The Gilded Teapot > Blog > Japan > Matcha Tea Noodles

February 4 2013

Matcha Tea Noodles

We love Matcha. This beautiful powdered green tea is a true gem created in Japan, and is traditionally drunk after being whisked into hot water. This is a bright, vibrant infusion in a world of its own, and Matcha also happens to be rather versatile… The powdered nature of this tea makes it incredibly handy to use in cooking, and can be a great introduction to the world of Japanese tea – and when we heard about Soba noodles infused with Matcha, we were chomping at the bit to try some.

Cooking Soba was an entirely new experience for us here in Dorset, and we couldn’t wait to get them in the pan. We cooked them up with a simple dipping sauce that’s incredibly easy to make (and very satisfying to eat!)

sobamatchanoodles

Recipe:

  • A good handful of Matcha Soba noodles (sometimes known as Cha Soba, you can find them from online Japanese shops in the UK. Made with buckwheat, they are wheat free)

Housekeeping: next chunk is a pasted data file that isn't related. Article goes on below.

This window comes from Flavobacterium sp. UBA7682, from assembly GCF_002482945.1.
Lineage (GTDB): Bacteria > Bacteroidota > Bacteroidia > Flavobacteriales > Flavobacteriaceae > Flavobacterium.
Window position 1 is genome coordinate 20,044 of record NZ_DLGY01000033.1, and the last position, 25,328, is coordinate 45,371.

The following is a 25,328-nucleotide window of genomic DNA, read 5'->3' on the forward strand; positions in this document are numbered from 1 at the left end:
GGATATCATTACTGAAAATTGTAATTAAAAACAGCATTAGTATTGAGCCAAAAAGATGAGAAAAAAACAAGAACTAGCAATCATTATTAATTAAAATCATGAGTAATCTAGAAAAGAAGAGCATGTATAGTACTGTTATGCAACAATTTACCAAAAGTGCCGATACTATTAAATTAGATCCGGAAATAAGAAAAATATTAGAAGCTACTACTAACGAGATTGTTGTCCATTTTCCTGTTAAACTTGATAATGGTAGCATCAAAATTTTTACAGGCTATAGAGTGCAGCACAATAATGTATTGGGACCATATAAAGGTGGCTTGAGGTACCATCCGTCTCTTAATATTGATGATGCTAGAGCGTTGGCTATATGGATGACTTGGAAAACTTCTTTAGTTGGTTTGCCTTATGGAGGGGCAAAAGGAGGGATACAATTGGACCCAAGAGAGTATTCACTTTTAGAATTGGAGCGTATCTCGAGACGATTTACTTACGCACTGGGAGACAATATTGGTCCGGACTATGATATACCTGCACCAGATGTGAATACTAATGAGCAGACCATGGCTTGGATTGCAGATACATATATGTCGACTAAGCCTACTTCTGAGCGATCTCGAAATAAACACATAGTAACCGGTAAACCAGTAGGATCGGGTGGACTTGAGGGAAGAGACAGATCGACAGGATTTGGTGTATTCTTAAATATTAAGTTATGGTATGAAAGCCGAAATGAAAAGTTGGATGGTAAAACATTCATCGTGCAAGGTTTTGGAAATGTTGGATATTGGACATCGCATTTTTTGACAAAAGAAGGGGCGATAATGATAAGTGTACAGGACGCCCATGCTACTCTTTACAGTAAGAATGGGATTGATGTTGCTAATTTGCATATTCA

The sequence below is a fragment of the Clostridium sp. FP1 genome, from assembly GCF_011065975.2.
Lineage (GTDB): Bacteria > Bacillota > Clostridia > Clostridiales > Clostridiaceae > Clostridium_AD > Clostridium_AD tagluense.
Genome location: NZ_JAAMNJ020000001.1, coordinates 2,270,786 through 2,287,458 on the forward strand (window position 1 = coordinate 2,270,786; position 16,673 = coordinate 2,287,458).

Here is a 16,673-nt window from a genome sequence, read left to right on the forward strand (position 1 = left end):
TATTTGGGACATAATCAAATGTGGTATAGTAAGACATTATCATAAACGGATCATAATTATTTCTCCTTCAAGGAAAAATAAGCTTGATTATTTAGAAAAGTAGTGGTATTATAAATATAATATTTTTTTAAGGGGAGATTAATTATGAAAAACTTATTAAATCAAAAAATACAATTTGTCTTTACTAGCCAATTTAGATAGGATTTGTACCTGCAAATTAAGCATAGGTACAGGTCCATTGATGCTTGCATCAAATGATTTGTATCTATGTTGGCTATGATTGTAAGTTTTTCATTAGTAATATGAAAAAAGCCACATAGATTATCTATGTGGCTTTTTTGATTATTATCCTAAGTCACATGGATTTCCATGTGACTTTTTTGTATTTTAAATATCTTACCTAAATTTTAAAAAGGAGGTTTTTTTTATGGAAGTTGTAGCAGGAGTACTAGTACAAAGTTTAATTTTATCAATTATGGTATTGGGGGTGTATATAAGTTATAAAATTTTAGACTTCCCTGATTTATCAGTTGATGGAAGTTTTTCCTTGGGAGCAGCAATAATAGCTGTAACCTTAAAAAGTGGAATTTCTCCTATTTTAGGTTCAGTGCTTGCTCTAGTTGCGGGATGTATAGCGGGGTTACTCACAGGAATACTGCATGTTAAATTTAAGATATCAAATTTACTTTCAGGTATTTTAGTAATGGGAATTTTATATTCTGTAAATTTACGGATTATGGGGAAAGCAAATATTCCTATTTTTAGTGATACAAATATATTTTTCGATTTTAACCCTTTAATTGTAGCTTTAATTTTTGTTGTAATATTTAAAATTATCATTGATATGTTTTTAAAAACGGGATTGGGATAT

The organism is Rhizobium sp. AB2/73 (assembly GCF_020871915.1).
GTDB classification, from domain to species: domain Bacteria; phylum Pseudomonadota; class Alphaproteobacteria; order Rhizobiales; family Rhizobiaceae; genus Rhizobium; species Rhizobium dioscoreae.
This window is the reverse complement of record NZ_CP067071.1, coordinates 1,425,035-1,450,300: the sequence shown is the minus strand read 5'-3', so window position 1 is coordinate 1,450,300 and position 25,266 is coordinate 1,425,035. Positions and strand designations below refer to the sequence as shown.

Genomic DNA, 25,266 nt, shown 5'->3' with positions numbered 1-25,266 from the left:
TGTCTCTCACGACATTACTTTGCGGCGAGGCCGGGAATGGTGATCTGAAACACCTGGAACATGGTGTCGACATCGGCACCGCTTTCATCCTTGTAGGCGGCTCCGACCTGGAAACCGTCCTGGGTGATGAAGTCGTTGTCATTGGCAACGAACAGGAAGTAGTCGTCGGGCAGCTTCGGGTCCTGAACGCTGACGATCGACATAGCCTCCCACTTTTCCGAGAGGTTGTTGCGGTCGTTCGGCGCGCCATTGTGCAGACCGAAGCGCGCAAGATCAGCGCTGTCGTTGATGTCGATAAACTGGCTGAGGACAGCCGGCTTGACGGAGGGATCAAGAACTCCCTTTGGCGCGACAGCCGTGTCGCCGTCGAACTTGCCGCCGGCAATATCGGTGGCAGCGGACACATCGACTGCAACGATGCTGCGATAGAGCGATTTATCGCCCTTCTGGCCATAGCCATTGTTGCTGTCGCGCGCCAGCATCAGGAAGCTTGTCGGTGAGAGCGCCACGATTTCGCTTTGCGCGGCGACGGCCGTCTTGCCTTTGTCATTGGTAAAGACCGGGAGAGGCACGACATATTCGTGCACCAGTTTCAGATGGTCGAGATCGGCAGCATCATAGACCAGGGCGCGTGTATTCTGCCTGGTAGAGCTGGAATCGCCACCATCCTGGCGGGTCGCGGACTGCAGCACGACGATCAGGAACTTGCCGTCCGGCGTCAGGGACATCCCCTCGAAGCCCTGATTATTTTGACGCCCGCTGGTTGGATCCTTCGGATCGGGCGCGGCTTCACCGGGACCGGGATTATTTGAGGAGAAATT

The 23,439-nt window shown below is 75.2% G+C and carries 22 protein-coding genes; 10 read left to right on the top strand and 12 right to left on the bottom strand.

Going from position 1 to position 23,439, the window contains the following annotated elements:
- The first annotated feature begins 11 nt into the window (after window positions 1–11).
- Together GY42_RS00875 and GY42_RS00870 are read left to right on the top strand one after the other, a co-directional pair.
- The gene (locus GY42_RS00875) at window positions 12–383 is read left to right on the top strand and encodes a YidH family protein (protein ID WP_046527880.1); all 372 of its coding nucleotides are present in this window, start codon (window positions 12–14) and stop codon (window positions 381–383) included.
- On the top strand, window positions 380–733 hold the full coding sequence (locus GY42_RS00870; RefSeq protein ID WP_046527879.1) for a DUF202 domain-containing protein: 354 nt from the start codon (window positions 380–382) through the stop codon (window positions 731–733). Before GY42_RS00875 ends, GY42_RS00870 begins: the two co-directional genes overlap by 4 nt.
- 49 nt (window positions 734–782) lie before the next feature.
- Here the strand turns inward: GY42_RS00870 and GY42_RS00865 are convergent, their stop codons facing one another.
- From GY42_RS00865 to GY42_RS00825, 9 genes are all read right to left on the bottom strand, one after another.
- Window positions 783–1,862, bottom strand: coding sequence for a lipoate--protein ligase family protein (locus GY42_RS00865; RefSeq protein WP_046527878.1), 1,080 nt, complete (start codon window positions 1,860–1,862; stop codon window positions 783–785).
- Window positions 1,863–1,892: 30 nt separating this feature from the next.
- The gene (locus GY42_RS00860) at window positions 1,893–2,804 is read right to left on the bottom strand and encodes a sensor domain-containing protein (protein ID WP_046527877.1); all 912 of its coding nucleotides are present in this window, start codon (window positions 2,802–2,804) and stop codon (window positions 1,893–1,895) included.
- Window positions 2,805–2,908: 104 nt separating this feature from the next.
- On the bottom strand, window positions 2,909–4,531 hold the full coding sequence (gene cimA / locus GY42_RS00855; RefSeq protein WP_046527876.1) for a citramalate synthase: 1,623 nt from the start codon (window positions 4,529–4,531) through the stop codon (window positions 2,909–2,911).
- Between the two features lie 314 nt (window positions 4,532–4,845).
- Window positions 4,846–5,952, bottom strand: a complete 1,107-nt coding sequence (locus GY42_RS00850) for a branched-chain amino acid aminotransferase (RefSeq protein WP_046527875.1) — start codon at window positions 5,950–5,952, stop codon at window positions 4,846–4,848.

• 1 sachet of Dashi stock (again available online or larger supermarkets)
  • 1 shot glass of dark soy sauce
  • 1 shot glass of mirin (Japanese sweet wine)
  • Sheet of sushi Nori (optional)

Place the noodles in a pan of boiling water and boil for approx. 7 minutes or until soft. As the noodles are cooking, in a smaller pan dissolve the dashi in 200ml of boiling water and add the soy sauce and mirin. Keep this mixture simmering until the noodles are done. Strain the noodles and rinse in cold water, and everything is ready to serve. We finished the noodles off by cutting some nori into thin slices and sprinkling them over the top, and enjoyed the whole lot with a pot of Genmaicha tea.

And hey presto! All that’s left is to tuck in. The light, grassy flavour of the noodles sits wonderfully with the simple dipping sauce – we’re determined to always keep some Soba in the cupboard from now on.



CATEGORIES: Japan. Recipes. Tea


1 COMMENTS | LEAVE A COMMENT
  • Posted February 09, 2013 at 7:13 pmUrvashi Roe says:

    Oh you’ve made me so homesick for Japan. I used to have these with one of my students and must admit after the initial dislike they really grew on me.

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